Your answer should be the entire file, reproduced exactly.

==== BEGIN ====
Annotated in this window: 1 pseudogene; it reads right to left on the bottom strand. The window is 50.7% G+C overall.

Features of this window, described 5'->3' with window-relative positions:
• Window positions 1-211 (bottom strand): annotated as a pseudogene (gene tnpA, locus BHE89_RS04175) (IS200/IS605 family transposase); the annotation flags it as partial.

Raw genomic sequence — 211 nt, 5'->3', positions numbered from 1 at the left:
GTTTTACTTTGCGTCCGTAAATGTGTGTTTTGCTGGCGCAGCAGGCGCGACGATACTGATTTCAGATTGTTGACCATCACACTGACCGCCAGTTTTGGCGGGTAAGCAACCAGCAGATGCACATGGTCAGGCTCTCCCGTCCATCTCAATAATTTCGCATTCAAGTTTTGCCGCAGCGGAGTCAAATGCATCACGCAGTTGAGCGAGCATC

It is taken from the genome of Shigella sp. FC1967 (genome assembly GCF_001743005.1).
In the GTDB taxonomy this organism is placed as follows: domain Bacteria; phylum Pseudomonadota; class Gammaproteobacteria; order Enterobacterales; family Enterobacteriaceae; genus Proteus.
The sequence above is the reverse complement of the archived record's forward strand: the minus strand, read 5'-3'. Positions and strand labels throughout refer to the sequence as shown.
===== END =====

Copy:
Annotated in this window: 1 pseudogene; it reads right to left on the bottom strand. The window is 50.7% G+C overall.

Features of this window, described 5'->3' with window-relative positions:
• Window positions 1-211 (bottom strand): annotated as a pseudogene (gene tnpA, locus BHE89_RS04175) (IS200/IS605 family transposase); the annotation flags it as partial.

Raw genomic sequence — 211 nt, 5'->3', positions numbered from 1 at the left:
GTTTTACTTTGCGTCCGTAAATGTGTGTTTTGCTGGCGCAGCAGGCGCGACGATACTGATTTCAGATTGTTGACCATCACACTGACCGCCAGTTTTGGCGGGTAAGCAACCAGCAGATGCACATGGTCAGGCTCTCCCGTCCATCTCAATAATTTCGCATTCAAGTTTTGCCGCAGCGGAGTCAAATGCATCACGCAGTTGAGCGAGCATC

It is taken from the genome of Shigella sp. FC1967 (genome assembly GCF_001743005.1).
In the GTDB taxonomy this organism is placed as follows: domain Bacteria; phylum Pseudomonadota; class Gammaproteobacteria; order Enterobacterales; family Enterobacteriaceae; genus Proteus.
The sequence above is the reverse complement of the archived record's forward strand: the minus strand, read 5'-3'. Positions and strand labels throughout refer to the sequence as shown.